How to Deal With All Your Climate AnxietyAnyone else feeling sweaty and stressed?
If you’re anything like us, you’ve had some conflicting feelings on these recent unseasonably warm days. On the one hand: Hello, outdoor dining weather and beach days in May. But also: Um, Earth, you good? As temperatures and rates of extreme weather incidents soar, so does our collective climate anxiety. Basically we’re all sweaty and stressed about the planet…especially on days that we didn’t expect to be quite so sweaty.
While not an official diagnosis, climate anxiety is a term used to describe the sometimes overwhelming feelings of worry, grief, sadness, hopelessness, and other emotions around climate change. And it’s really common: more than two-thirds of U.S. adults say they experience it, according to a survey by The Harris Poll on behalf of the American Psychological Association.
Climate anxiety can take a lot of forms depending on your situation. You might be a young person who’s freaking out about what the world will look like 50 years from now or you might be directly experiencing climate disasters already. Maybe you’re worried about what this all means for your kids—whether you’re already a parent or contemplating becoming one. It’s a lot.
For some people, climate anxiety can also look like avoiding the topic altogether or mentally checking out, says Laura Carter Robinson, PsyD, a clinical psychologist in Michigan focused on helping adults and college students experiencing climate distress. Relatable? Yes. Helpful? Not so much.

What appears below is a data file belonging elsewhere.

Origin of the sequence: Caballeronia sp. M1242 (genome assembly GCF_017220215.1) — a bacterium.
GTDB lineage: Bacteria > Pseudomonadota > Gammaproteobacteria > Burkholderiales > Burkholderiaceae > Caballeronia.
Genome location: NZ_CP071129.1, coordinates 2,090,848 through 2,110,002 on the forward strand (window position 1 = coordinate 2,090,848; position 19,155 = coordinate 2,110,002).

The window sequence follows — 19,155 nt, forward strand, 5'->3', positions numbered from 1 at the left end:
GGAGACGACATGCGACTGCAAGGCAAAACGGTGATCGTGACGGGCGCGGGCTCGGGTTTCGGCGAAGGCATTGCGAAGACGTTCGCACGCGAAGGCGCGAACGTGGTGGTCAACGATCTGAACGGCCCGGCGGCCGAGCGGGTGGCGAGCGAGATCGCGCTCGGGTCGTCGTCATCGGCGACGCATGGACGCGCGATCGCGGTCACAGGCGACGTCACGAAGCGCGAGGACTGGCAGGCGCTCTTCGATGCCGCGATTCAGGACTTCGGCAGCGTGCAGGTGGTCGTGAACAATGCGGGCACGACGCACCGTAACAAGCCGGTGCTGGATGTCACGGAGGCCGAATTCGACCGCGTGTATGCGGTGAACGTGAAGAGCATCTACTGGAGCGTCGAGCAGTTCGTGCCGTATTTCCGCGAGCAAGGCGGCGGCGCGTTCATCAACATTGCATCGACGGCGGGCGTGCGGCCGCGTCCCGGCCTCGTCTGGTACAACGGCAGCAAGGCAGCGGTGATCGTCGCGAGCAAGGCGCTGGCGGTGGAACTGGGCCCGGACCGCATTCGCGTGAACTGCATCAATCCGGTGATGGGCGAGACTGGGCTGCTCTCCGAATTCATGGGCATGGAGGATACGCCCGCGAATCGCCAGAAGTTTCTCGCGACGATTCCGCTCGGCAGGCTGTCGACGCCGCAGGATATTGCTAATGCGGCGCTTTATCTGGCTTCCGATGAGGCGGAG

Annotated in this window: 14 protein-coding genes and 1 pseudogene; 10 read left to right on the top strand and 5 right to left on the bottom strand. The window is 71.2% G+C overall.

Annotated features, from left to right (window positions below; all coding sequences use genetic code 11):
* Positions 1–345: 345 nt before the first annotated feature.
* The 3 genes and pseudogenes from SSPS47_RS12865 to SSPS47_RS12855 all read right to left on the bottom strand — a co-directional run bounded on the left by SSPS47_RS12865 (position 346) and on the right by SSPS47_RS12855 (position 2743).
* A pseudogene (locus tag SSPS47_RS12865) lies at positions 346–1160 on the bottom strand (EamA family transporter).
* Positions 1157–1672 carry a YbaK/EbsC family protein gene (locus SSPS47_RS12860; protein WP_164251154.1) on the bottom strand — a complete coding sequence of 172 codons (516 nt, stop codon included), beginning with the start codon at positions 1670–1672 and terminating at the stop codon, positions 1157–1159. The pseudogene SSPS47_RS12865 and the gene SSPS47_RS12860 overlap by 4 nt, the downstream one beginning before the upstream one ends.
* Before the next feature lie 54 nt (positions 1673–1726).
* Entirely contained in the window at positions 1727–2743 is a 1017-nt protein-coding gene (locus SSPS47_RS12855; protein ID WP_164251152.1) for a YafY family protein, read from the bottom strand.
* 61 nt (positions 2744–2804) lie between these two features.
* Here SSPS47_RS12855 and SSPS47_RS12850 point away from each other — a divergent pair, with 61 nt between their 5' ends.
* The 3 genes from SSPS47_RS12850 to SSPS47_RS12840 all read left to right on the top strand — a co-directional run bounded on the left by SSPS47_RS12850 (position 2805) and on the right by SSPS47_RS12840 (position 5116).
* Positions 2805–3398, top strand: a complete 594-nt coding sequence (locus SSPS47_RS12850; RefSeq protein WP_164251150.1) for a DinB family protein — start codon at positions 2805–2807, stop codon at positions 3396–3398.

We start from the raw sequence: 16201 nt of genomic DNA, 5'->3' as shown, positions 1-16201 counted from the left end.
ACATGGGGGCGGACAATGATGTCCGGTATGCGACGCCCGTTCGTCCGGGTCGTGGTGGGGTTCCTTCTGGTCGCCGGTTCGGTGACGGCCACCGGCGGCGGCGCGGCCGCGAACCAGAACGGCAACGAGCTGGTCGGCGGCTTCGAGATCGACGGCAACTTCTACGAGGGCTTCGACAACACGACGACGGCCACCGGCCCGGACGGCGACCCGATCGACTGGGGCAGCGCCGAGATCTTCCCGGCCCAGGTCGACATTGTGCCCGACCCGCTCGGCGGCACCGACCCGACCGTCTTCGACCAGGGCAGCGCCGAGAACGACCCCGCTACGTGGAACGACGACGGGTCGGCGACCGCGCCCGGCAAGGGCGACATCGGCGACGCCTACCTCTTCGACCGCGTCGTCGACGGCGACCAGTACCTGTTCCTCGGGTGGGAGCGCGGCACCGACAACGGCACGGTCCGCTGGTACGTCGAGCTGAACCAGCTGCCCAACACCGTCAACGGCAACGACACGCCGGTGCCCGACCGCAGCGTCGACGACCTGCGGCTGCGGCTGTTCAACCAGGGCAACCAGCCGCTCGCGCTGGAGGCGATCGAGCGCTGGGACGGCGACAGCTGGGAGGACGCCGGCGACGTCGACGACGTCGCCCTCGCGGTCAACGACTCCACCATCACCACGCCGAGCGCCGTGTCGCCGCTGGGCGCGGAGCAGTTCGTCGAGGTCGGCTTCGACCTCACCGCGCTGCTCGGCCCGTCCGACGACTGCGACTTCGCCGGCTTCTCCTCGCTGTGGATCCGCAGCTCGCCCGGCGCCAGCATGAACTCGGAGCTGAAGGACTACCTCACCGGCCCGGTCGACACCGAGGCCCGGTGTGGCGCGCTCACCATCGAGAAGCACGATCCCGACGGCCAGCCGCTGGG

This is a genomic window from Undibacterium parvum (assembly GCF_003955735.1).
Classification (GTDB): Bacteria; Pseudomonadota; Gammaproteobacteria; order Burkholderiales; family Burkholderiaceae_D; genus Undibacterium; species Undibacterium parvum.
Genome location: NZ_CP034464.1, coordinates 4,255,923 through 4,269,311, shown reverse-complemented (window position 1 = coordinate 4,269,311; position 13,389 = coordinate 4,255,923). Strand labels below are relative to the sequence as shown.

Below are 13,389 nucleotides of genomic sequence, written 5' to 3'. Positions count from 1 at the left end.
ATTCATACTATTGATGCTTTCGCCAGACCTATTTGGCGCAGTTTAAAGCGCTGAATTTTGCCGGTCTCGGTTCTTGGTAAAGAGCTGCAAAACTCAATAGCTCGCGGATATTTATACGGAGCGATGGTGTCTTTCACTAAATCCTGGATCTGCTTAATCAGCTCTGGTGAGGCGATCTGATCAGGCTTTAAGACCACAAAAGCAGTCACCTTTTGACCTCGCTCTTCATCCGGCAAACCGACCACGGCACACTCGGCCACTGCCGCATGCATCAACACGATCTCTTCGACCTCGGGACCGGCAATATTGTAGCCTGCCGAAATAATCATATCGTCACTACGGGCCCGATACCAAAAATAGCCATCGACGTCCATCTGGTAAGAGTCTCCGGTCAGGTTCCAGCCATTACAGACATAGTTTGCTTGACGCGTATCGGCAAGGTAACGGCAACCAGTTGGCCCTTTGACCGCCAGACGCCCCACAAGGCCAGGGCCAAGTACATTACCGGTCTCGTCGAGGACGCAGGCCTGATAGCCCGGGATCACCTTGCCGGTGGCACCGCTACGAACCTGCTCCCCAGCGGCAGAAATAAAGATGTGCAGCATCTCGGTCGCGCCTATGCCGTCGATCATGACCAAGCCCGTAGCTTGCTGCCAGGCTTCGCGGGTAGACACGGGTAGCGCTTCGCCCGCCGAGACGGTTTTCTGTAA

One of the first steps to dealing with climate anxiety is acknowledging that the fears are there and that it’s valid to be concerned. Those feelings are not in themselves an issue. In fact, they’re a beautiful thing, Dr. Carter Robinson says. “They speak to how much you care about the planet,” she says.
That said, if your feelings about our increasingly chaotic climate are causing you distress, despair, or to disengage, there are some ways to process these big emotions and work through them. Here’s what you can do with all that eco-anxiety.
Let yourself feel multiple feelings.
When it comes to moments of dissonance—like the simultaneous joy and trepidation you feel when it’s 90 degrees in New York City…in May—practice embracing the both/and or in-betweens of emotions. “Part of living a full human experience is saying things are never totally good and they're never totally bad,” says Amanda Feaver, LPC, a climate-aware psychotherapist in Oregon. Sporting short sleeves and taking a walk in the park doesn’t demonstrate a lack of care for the environment; neither will feeling grateful for a warm day. “It's OK to enjoy the sun and it's also OK to be really sad about ecological shifts and climate change,” she says.
Practice calming your nervous system, especially when you’re out in nature.
Climate change is happening, but we have to find ways to not despair. “We're not going to get out of this in our lifetime, and so learning how to mitigate that distress is going to be really helpful for us to be resilient throughout our lifespan,” Feaver says.
Breathwork and meditation practices can be great stress-relievers, but if those don’t appeal to you, you can start by just spending more mindful time in nature. “Being out in the natural world with other beings is incredibly calming. There's a lot of research that suggests things like gardening or walking in forests or walking along the water really calms the system down,” Feaver says. Even sitting in your own backyard or front porch or touching some nearby grass can help.
A more intentional mindfulness activity in nature might help, too, like taking time to look closely at a particular tree or flower, says Dr. Carter Robinson. “Don't think of it as a flower or tree, but notice the colors. Notice the shapes that you see. Notice the shadows, notice the lines, notice the textures, and just let yourself go into that space,” she says.